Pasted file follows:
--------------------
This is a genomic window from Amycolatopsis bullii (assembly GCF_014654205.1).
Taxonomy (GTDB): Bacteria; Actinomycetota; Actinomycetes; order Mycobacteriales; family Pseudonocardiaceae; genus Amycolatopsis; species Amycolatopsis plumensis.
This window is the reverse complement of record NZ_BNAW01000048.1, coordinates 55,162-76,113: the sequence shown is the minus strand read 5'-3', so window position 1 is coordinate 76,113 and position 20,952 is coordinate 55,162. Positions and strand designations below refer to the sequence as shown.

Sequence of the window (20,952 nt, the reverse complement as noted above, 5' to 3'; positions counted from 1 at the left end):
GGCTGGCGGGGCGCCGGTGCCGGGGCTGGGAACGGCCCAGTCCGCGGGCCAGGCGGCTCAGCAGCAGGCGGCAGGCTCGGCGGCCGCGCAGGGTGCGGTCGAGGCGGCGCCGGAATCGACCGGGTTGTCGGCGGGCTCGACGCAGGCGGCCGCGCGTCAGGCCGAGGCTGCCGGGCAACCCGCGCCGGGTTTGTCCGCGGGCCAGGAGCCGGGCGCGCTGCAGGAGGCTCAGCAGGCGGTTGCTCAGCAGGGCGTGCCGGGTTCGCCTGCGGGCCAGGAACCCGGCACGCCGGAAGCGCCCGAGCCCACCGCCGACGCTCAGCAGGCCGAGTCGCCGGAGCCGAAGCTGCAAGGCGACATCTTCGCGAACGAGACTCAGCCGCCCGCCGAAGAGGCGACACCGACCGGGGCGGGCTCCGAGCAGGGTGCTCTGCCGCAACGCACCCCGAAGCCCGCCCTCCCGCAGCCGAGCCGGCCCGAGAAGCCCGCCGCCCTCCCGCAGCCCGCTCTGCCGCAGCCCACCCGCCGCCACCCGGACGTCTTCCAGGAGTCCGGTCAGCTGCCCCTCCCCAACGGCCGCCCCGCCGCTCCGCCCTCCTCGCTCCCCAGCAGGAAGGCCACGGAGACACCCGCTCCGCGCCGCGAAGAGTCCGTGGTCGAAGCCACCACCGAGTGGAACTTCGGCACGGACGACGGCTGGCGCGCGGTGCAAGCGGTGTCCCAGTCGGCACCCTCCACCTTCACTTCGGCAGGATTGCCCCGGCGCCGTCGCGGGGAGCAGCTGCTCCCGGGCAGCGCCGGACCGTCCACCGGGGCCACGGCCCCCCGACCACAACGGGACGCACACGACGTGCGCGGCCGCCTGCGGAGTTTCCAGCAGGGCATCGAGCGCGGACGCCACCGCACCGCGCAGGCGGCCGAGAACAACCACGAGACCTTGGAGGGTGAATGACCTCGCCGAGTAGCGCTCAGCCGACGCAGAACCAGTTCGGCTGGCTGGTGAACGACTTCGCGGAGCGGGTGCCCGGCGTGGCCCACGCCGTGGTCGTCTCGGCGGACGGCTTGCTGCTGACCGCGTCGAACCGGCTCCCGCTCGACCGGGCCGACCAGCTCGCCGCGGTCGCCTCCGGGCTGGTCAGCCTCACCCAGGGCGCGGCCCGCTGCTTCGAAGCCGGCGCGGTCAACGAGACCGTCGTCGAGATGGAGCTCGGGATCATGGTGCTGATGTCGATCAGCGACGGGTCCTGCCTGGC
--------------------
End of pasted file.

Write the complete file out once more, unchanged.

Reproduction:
This is a genomic window from Amycolatopsis bullii (assembly GCF_014654205.1).
Taxonomy (GTDB): Bacteria; Actinomycetota; Actinomycetes; order Mycobacteriales; family Pseudonocardiaceae; genus Amycolatopsis; species Amycolatopsis plumensis.
This window is the reverse complement of record NZ_BNAW01000048.1, coordinates 55,162-76,113: the sequence shown is the minus strand read 5'-3', so window position 1 is coordinate 76,113 and position 20,952 is coordinate 55,162. Positions and strand designations below refer to the sequence as shown.

Sequence of the window (20,952 nt, the reverse complement as noted above, 5' to 3'; positions counted from 1 at the left end):
GGCTGGCGGGGCGCCGGTGCCGGGGCTGGGAACGGCCCAGTCCGCGGGCCAGGCGGCTCAGCAGCAGGCGGCAGGCTCGGCGGCCGCGCAGGGTGCGGTCGAGGCGGCGCCGGAATCGACCGGGTTGTCGGCGGGCTCGACGCAGGCGGCCGCGCGTCAGGCCGAGGCTGCCGGGCAACCCGCGCCGGGTTTGTCCGCGGGCCAGGAGCCGGGCGCGCTGCAGGAGGCTCAGCAGGCGGTTGCTCAGCAGGGCGTGCCGGGTTCGCCTGCGGGCCAGGAACCCGGCACGCCGGAAGCGCCCGAGCCCACCGCCGACGCTCAGCAGGCCGAGTCGCCGGAGCCGAAGCTGCAAGGCGACATCTTCGCGAACGAGACTCAGCCGCCCGCCGAAGAGGCGACACCGACCGGGGCGGGCTCCGAGCAGGGTGCTCTGCCGCAACGCACCCCGAAGCCCGCCCTCCCGCAGCCGAGCCGGCCCGAGAAGCCCGCCGCCCTCCCGCAGCCCGCTCTGCCGCAGCCCACCCGCCGCCACCCGGACGTCTTCCAGGAGTCCGGTCAGCTGCCCCTCCCCAACGGCCGCCCCGCCGCTCCGCCCTCCTCGCTCCCCAGCAGGAAGGCCACGGAGACACCCGCTCCGCGCCGCGAAGAGTCCGTGGTCGAAGCCACCACCGAGTGGAACTTCGGCACGGACGACGGCTGGCGCGCGGTGCAAGCGGTGTCCCAGTCGGCACCCTCCACCTTCACTTCGGCAGGATTGCCCCGGCGCCGTCGCGGGGAGCAGCTGCTCCCGGGCAGCGCCGGACCGTCCACCGGGGCCACGGCCCCCCGACCACAACGGGACGCACACGACGTGCGCGGCCGCCTGCGGAGTTTCCAGCAGGGCATCGAGCGCGGACGCCACCGCACCGCGCAGGCGGCCGAGAACAACCACGAGACCTTGGAGGGTGAATGACCTCGCCGAGTAGCGCTCAGCCGACGCAGAACCAGTTCGGCTGGCTGGTGAACGACTTCGCGGAGCGGGTGCCCGGCGTGGCCCACGCCGTGGTCGTCTCGGCGGACGGCTTGCTGCTGACCGCGTCGAACCGGCTCCCGCTCGACCGGGCCGACCAGCTCGCCGCGGTCGCCTCCGGGCTGGTCAGCCTCACCCAGGGCGCGGCCCGCTGCTTCGAAGCCGGCGCGGTCAACGAGACCGTCGTCGAGATGGAGCTCGGGATCATGGTGCTGATGTCGATCAGCGACGGGTCCTGCCTGGC